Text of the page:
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From Kevin Ferguson <ke...@meebo-inc.com>
Subject Re: Time machine backup while CouchDB running?
Date Fri, 29 Jan 2010 06:40:53 GMT
David, check out this preso-- it should explain how the CouchDB storage
engine works in a bit more detail.

http://jchrisa.net/drl/_design/sofa/_show/post/How-CouchDB-Treats-the-Disks

Kevin

On Thu, Jan 28, 2010 at 10:37 PM, David Van Couvering <
david.vancouvering@gmail.com> wrote:

> Thinking further on this: I think one difference is with Derby each table
> is
> its own file.  Since you need to maintain relational consistency in a SQL
> DB, this is a problem if you're copying lots of table files while
> transactions are in flight.  Sybase could be a single file (or raw device),
> or it could be split across multiple devices for better throughput, so
> again
> you have potential consistency problems (plus I think you tended to back up
> through a special API, as standard file copy doesn't work on raw devices).
>
> I guess in CouchDB since it's a single file, *perhaps* you don't have the
> same issues around maintaining consistency...
>
> On Thu, Jan 28, 2010 at 10:33 PM, David Van Couvering <
> david.vancouvering@gmail.com> wrote:
>
> > Well, that's true of any database, but for most databases if you try to
> > take a "snapshot" of a db file while it's running, chances are pretty
> good
> > you're not going to like what you get.  More often than not a transaction
> > will have been half-written to the file when you "grab" it and back it
> up.
> >  And as we all know, the only thing worse than finding a worm in an apple
> is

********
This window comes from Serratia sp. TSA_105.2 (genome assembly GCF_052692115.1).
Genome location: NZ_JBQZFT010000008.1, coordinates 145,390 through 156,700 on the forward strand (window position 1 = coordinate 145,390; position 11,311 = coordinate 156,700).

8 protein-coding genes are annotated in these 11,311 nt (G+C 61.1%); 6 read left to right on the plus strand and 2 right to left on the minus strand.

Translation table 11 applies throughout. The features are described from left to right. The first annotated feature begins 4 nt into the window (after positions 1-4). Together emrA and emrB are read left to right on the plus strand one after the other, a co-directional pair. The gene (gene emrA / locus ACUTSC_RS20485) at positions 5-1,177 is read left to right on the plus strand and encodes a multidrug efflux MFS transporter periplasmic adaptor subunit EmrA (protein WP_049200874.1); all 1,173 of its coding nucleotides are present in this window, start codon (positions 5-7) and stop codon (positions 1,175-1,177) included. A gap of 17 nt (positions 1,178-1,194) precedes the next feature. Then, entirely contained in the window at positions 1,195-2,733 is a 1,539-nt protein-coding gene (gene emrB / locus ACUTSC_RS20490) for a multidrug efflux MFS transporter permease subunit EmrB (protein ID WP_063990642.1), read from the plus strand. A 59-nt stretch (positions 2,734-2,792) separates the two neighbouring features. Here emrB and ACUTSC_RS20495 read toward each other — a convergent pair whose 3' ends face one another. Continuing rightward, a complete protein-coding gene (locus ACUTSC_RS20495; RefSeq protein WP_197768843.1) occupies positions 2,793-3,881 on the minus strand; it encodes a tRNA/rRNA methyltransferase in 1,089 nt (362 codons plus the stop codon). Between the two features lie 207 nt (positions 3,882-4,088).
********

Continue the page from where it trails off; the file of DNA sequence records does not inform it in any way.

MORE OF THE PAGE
> > finding half a worm...
> >
> > That's why "online backup" is a key feature requirement for any database
> > worth it's salt.  We had to implement it for Sybase, and we had to
> implement
> > it for Apache Derby.
> >
> > What I'm hearing here is because the way CouchDB works (I'm not sure I
> > fully grok it), at any point you take a copy of the db file, it's in a
> > consistent state.  I guess what this means is each document is written as
> a
> > single atomic write, so you can't end up with half a document in your
> > backup.
> >
> > I know you've told me this works, but call me paranoid - is that really
> > true?  What if the document is umpteen gajillibytes long?  Is it still
> > written as a *single atomic write* to the disk?  Do you all lock the file
> > each time you do a write?  Does Time Machine lock the file from writes
> the
> > whole time it's reading it/taking a snapshot of it?  Just want to make
> > really sure we're all on the same page here.
> >
> > Thanks,
> >
> > David
> >
> >
> > On Thu, Jan 28, 2010 at 9:51 PM, de Saint Martin C├ędric <
> > cedric@desaintmartin.fr> wrote:
> >
> >>        Tell me if I'm wrong, but CouchDB's databases are stored in
> files.
> >> So if you backup all these files, there is no risk of corrupting your
> data.
> >>        Conclusion : TimeMachine will work.
> >>
> >>
> >> On 29 janv. 2010, at 00:41, David Van Couvering wrote:
> >>
> >> > Anyone know if a TimeMachine backup of a running CouchDB will work, or
> >> is
> >> > there a likelihood of corruption?
> >> >
> >> > --
> >> > David W. Van Couvering
> >> >
> >> > http://www.linkedin.com/in/davidvc
> >> > http://davidvancouvering.blogspot.com
> >> > http://twitter.com/dcouvering
> >>
> >>
> >>
> >
> >
> > --
> > David W. Van Couvering
> >
> > http://www.linkedin.com/in/davidvc
> > http://davidvancouvering.blogspot.com
> > http://twitter.com/dcouvering
> >
>
>
>
> --
> David W. Van Couvering
>
> http://www.linkedin.com/in/davidvc
> http://davidvancouvering.blogspot.com
> http://twitter.com/dcouvering
>

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